They were glad that Anthony – or Whatever-Singh, as Avis now calls him – wasn’t there, because Anthony tries to keep Ellen away from Avis and he baits Ellen for her “feminist” positions.
Anthony is an incredible male chauvinist who believes women should stay at home and cook and have babies and who wants to make all the decisions.
Avis wants to quit working, but Anthony says her salary is too good. (Obviously he can change his beliefs when it suits him.) I told Ellen that I have little to say to Avis anymore and feel that she’s trying to push me away.
How will Avis’s parents react when she and Anthony come down to Florida in April? “They’ll throw them out of the condo,” says Wade. I wonder.
Ellen and Wade are certain that Avis’s involvement with Sikhism won’t last and they don’t think she’s doing herself much harm.
We went out for a drive, and I pointed out some of the “sights” of Broward County, and then we all went for ice cream at Swensen’s on Sunrise Boulevard.
I was tired and so were they, so we called it a night at 11:30 PM. Tonight we’re meeting in Coral Springs at 8 PM. Ellen and Wade plan a trip to Key West for Monday and Tuesday. It was very good to see them.
I felt very, very dizzy last night but finally fell asleep at 2:30 AM.
I had a vast assortment of epic dreams with me in New York City, featuring Marc, my grandparents, Teresa, Renee (dressed as a monster), Diana and Ronna, Maxine and a host of other people; it was like my own personal 8½.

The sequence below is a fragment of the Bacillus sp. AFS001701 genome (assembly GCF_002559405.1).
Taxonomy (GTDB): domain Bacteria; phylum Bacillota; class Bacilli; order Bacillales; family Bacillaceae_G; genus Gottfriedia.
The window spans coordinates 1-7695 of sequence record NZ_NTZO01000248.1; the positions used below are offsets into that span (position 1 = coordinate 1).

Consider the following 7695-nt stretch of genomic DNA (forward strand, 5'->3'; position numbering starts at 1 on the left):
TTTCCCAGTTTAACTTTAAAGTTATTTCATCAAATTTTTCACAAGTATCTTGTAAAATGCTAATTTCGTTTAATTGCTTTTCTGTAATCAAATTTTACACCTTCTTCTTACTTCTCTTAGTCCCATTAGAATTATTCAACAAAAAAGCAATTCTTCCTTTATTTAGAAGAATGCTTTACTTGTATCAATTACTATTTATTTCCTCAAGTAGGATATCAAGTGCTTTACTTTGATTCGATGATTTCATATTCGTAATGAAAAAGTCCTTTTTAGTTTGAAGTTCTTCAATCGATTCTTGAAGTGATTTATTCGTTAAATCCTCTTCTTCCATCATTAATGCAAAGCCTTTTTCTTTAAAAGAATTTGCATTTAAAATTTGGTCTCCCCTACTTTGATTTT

After sleeping until noon, I went over to my parents’ in Davie and got my mail. Scott Sommer wrote that his Rolling Stone piece was “the first prose he’s written that’s been seen by more than 3,000 personages.”
Scott’s busy writing screenplay adaptations for Lifetime for Paramount and of the new novel, The Last Resort, for Fox. Wes told him I’m “working” on a second book: “Glad to hear it!” Scott wrote.
And he closed by asking if I’d recommend teaching. Scott, old buddy, sure, I’ll recommend a year at BCC to show you how exciting life can be. I’ll take your place writing screenplays.
Well, it’s a measure of my maturity that I don’t feel like a total failure after reading Scott’s letter about his own success. But, you know, it actually helps to remember that as far as the real world is concerned, I’ve gotten nowhere.
Still, at least I’ve got a full-time job during what may prove a very severe recession – 9% are unemployed – and I’m doing okay. Things even out in the end.
I haven’t been able to bring myself to look at the typed manuscript of A Version of Life yet, but I know it’s a good book and maybe an important one. Mostly it’s what I want to leave behind here.
Sunday, January 10, 1982
10 PM. Today is supposed to be one of the coldest days of the century in North America.
Late last night, driving home from Coral Springs, I had the heater on – but of course it’s steamy hot here compared to the weather forecast I picked up on WBBM, the Chicago radio station: lows of -15° to -25°.